I was supposed to weedwhack tonight, but the weather was nice and I was home reasonably early, and Tracy told me to go ahead and launch (before I even asked!)
I should have weedwhacked.
This was the first test of my four-way launch system, and as far as that goes, it was a resounding success. The first rack consisted of my Double-Barrel Baby Bertha on a pair of A8-3s, Jaclyn's Hi-Flier on an A8-3, Taylor's Carrot (a hand-rolled paper rocket with a plastic carrot for a nose cone) on an A8-3, and my Starlight Sparrow on an A8-3. I don't have any pictures of the Sparrow, and as you will see below, I probably won't...
Next we launched the Carrot and Jaclyn's Hi-Flier simultaneously. This was my first really simultaneous launch ever, and it was cool. The Hi-Flier turned in a perfect flight (much better than last time, where the shock cord burned through twice) but the Carrot, after a nice flight, drifted into a tree. Taylor took it pretty well, but this was a harbinger of things to come.
Last we launched my Sparrow. It flew well, arching a bit on the boost but then spiraling nicely down a bit north of the launch area. Taylor recovered it in good order.
The next rack was Justin's Hi-Flier and Flash, both with A8-3's, my Dawn Star on a B6-4, and my Cyclone on an A3-4T. I launched my Dawn Star first, and after turning in a pretty boost, the parachute failed to deploy. The rocket came down ballistic in a wheat field... the wheat is about 18" tall, and there is just no chance of finding it in there. Had the parachute deployed, it would have laid atop the wheat, and I would have found it.
I'm still not over it. I put a lot of work into that bird. But if you don't lose a few, you aren't launching them.
Next I launched my Cyclone. It went up straight, separated, and fluttered nicely in. The black and white booster section turned out to be a lot more visible on the ground than the orange maple-seed upper, but it took long enough to land that Taylor almost caught it.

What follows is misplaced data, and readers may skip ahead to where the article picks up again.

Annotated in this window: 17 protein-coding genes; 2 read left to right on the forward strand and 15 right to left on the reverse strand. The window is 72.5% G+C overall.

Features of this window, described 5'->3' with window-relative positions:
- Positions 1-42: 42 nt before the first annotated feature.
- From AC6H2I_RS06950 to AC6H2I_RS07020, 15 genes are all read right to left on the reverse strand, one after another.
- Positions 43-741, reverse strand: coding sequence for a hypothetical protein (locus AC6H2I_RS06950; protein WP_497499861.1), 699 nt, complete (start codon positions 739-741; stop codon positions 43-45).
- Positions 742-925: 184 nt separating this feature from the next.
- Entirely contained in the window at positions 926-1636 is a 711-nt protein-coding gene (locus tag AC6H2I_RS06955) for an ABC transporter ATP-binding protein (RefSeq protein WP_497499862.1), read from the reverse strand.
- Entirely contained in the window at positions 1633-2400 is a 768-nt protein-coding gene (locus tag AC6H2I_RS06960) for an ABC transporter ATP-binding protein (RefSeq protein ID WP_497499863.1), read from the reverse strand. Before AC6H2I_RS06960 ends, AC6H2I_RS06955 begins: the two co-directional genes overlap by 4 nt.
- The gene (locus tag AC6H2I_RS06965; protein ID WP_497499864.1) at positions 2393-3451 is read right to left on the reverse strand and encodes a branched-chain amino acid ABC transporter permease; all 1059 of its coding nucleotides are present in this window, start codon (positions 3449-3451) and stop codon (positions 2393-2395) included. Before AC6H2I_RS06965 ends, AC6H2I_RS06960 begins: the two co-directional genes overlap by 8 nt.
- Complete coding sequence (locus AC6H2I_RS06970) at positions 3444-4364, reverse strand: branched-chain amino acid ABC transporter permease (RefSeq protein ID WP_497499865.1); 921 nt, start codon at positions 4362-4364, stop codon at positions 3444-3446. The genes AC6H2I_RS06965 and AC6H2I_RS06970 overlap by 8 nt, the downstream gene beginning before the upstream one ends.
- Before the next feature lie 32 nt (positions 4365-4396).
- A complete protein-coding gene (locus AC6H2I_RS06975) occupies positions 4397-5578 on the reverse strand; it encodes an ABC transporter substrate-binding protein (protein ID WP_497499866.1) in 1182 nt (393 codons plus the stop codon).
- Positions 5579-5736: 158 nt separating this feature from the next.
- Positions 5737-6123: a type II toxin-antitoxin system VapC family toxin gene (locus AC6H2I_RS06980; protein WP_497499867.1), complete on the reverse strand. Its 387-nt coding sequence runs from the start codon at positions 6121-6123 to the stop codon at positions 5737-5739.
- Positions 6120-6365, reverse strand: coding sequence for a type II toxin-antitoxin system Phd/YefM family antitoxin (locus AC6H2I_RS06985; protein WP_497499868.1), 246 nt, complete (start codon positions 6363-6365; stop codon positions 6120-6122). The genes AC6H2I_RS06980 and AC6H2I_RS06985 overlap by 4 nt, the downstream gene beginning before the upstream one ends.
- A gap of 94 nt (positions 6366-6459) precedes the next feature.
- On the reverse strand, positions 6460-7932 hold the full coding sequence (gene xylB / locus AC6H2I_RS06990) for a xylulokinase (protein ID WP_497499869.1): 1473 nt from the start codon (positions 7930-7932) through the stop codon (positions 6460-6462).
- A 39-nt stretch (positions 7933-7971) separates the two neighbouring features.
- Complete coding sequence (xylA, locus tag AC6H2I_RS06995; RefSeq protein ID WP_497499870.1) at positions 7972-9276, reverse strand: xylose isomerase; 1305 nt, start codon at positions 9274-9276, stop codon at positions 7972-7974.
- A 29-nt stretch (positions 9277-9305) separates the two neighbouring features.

We intended to launch Justin's Flash and Hi-Flier simultaneously, but for some reason we couldn't get them to fire. I need to test the battery... it is a cast-off, after all. So we launched them separately. The Hi-Flier turned in a nice flight, but the Flash came in rather fast (despite an apparently-good deployment) and broke off a fin. I swear I never saw such a battle-scarred rocket...
The Patriot was first, and it flew excellently, a high straight boost and very little drift on the return; it landed perhaps 50' from the stand.
Next was my Bandito. It did some tailwagging on the ascent. I taped the loose-fitting Quest engine, and I may have gotten it a bit cocked; or perhaps the nozzle had a defect. But it returned just fine.
Then the Cyclone went up again, and though it came down entirely across the launch area from the previous flight, it was again perfect.
Last was my Sparrow. It arched worse than before, and then turned in a stalling glide, dropping at last into the tall grass south of the launch area. Another one lost.
With two lost in vegetation and one hung in a tree out of 12 flights, I have to say it wasn't a great session. I have plans to build another sci-fi rocket, probably very similar to the Dawn Star. Considering my terrible results with gliders, though, I don't think I'm building any more of them.